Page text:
Shorn of posh language the Great Financial Crash did major damage to wages and this shows no sign of ending any day soon.

    Phillip Inman at The Guardian/Observer makes an interesting point:

    ‘Employment is strong and unemployment is low, but wage growth remains weak. This shouldn’t happen according to standard economic models. The Phillips Curve tells us that when employment is strong, wages go up. And the logic is unimpeachable …
    However, the standard measure of employment is flawed, argue the eminent economists David Bell of Stirling University and David Blanchflower of Dartmouth College in the US. Their recent study found that once underemployment was taken into account, the unemployment rate jumped from 4.2% to 7.7%. That’s why wages are rising at just 2.7% on average and not the 3% to 4% the Bank says it needs before wage pressure forces up prices.
    Underemployment is important because it adds-up the extra hours’ staff say they want to work. When a company thinks it needs to expand capacity; it doesn’t need to hunt around for extra staff at higher wage rates; it just increases the hours of existing staff. As long as this is possible, wages rises, and therefore price pressures, remain muted.’

    Pulling all of this together I’m coming to the view that a number of key statistical macro-economic indicators are no longer reflecting accurately the real nature of things. Policy-makers are reading the dials of GDP, employment and CPI leads and concluding that the economy is ‘healing’ and things are moving in the right direction. Yet GDP is showing fake growth, employment figures fail to capture underemployment and CPI fails to capture the increase in the price of essentials etc.

    The implications of this are little short of terrifying.

    • Thanks. I think I made the point about underemployment replying to an earlier comment. I also question whether the ONS’s Labour Force Survey (LFS) can really get data on the wages of those in casualised employment.

      More broadly, the main points made in my article are that prosperity is nowhere near official GDP per capita, that prosperity is trending downwards, and that risk increases in tandem with this process.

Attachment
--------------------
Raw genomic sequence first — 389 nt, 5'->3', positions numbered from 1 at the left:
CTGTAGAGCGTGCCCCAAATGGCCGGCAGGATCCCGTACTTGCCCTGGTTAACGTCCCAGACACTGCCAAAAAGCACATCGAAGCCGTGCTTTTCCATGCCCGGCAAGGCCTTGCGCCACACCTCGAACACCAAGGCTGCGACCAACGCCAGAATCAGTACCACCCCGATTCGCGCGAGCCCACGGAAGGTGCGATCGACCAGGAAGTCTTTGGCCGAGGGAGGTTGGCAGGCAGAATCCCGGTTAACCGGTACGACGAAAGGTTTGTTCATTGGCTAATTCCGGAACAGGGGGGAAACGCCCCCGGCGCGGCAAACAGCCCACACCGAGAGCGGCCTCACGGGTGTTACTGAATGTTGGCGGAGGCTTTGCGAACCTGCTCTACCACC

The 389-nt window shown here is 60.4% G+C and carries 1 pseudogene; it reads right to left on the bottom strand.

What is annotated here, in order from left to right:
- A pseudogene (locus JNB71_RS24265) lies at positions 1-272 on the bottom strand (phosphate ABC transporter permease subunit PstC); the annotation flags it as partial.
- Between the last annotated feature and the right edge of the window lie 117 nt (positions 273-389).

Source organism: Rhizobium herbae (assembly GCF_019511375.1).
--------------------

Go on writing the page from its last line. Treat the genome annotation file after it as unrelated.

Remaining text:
So yes – official figures are misleading, undermining the value of any policy decisions made using them.

      I make no secret of seeing no plausible – meaning “likely to be pursued” – way out of this for the UK.

    • That is certainly the case in Spain – although of course the unemployment rate is higher than in Britain even in the stronger regions (Basque Country, Navarra, about 9-10%) – where I have been reading about the prevalence of ‘micro-contracts’ of one week,and of course very low pay.

      There is a lot of head-scratching going on there as to why wages are not rising, despite an undoubted recovery and increased employment (which now seems to be stalling).

      As for not understanding the true situation, apart from taking the wrong metrics as a guide, there is the Edwardian joke where the rich man says to his employee:

      ‘Having trouble getting to the end of the week?! How much of your wages do you spend on food, for instance? ‘

      ‘70%, sir’

      ‘Well, there’s your problem, my man! Take a tip from me: I only spend 10% of my income on food – do the same, and you’ll find you have much more for other things. No, no, don’t thank me for the advice, it’s my pleasure!’

    • Good one – though I think there are some who would like to turn the clock back even further, to the Victorian relationship between employers and workers.

      In the 1850s, Parliament ordered an inquiry into the prevalence of alcoholism in the industrial North. One woman, when asked why she drank so much, replied that “gin is the quickest way out of Manchester”.

  11. Amusing. Gin-drinking is resurgent, but it’s not that cheap stuff.

    Yes, Britain is turning Victorian, and not a few people may well want it: I recall Max pompous ass Hastings’ article in which he lamented the fact that workmen ‘no longer touch their caps (! baseball hats?) and call you ‘Guv’nor’ ‘ !!

    There is a true story of one of the Victorian City magnates who used only to eat an apple for lunch ( a no doubt 5-course dinner awaited him every night, and one can be sure breakfast was not light) who reprimanded his clerks for buying cooked lunches of pudding and sausages – ‘You’ll never get anywhere speeding like that -do what I do and only eat an apple!’

    I suspect there are still many in the Conservative party like this, and there were not a few in New Labour. A friend met an ex-minister from the Blair govt. at a swanky gallery show, and he said outright ‘I was never a Socialist, you know’. He was doing very well with various financial and property consultancies…..